Why Did Arius Die Such a Death?

Author: Fr. Valentine Long




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The vengeance of God is to be taken seriously and by the wise will be taken seriously.


It was a mysterious death. No thug had attacked the theologian to lay him low. No sadist had slit open his body. No weapon in human hand did the deed. It just seemed to happen.

Might it have been the direct vengeance of God? The historian Socrates was inclined to think so. Cardinal Newman, who even quoted Gibbon as not ruling out the likelihood, unreservedly thought so. But, not to be swayed by their verdict, suppose we review the turbulent career that ended so tragically and judge for ourselves.

Arius, the name of the theologian in question, was not long a priest in the Egyptian diocese of Alexandria when he began preaching his denial of Christ's divinity. He was not easily silenced. He was not silenced at all-- until his death. His bishop tried at first to dissuade him gently; too gently, many think; but St. Alexander, the patriarch of Alexandria, had hopes of softening the obdurate. It was a grievous miscalculation. "The mischief which ensued from his misplaced meekness was considerable," writes Newman. And well known is St. Jerome's lament that, because as a spark in Alexandria he was not put out, Arius became a conflagration that laid waste the world.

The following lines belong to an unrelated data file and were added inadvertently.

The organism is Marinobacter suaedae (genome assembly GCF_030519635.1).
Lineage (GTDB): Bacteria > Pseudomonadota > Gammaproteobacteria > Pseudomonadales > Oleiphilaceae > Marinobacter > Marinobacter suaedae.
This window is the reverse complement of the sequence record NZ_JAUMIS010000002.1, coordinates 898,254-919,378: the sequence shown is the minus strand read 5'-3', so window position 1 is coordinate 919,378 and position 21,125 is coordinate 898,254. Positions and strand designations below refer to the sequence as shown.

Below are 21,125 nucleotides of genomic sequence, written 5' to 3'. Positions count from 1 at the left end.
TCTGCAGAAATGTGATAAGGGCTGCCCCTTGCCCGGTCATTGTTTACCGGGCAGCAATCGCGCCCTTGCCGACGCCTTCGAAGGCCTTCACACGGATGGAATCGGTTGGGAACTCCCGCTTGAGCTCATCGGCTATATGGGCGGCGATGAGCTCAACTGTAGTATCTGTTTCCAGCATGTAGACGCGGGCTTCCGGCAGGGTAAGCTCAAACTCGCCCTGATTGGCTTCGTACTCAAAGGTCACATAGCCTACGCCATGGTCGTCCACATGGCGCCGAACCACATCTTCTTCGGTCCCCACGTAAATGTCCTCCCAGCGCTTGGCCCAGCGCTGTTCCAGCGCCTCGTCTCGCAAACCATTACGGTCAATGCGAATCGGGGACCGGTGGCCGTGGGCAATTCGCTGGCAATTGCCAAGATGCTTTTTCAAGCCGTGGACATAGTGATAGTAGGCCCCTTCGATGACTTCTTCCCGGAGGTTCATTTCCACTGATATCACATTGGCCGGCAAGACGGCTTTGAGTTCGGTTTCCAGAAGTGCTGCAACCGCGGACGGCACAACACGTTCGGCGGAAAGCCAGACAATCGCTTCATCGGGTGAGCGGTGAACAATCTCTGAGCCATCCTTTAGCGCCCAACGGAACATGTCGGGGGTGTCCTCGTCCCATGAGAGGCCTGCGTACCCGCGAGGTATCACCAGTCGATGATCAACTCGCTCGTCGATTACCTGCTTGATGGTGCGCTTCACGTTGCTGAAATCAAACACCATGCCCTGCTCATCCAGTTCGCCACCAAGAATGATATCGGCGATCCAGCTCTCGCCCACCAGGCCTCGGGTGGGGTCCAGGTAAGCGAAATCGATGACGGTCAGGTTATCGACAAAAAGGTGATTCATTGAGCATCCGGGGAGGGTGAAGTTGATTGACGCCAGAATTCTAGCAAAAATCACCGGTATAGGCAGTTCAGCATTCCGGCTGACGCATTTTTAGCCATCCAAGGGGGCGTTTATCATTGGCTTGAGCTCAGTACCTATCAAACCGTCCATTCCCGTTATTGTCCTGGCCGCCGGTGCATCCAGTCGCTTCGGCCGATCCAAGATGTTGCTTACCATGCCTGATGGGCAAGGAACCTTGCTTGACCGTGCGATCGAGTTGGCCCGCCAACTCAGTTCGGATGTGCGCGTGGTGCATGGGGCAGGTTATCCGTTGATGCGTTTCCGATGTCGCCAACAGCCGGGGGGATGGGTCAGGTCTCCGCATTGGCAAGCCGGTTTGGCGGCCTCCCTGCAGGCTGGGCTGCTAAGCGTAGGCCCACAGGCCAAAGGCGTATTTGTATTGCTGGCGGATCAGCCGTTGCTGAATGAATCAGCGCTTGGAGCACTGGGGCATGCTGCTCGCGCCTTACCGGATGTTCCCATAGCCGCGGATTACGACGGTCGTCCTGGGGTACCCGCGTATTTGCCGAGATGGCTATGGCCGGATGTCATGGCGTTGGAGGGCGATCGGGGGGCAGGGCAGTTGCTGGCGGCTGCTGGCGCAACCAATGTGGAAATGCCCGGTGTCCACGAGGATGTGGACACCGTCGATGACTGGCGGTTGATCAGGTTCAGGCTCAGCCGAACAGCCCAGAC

The slick dialectician who would reduce the Second Person of the Trinity to sheer creaturehood continued to talk out suavely, fluently, and with a duplicity in praise of Christ our Lord that placated the unwary while ever careful not to concede his divinity. If the Son is a subordinate to the Father, Arius would argue, remember that he remains the first of subordinates through whom the Father created all the others. If he is not coeternal with God, at least he of all creatures came the nearest to being so. It was so much double talk, which confused many.1

It did not confuse Patriarch Alexander. Even while he was still dealing patiently with Arius, he clearly saw the heresy for what it was. He pleaded with his difficult priest. He warned the faithful. In a pastoral to his churches through Egypt and Libya he reproached the Arians for teaching that "God was not always a Father" since "the Word of God has not always existed, but was made out of nothing."

His patience worn out from years of fruitless leniency, the metropolitan now took action. He invoked a synod of his suffragan bishops to review the Arian argument and to pass judgment. It was clear to them what in conscience they must do and to the presiding prelate, after their vote of condemnation, what he must do. Inviting his wayward priest once again to reconsider, but still to no avail, Patriarch Alexander of Alexandria then excommunicated him.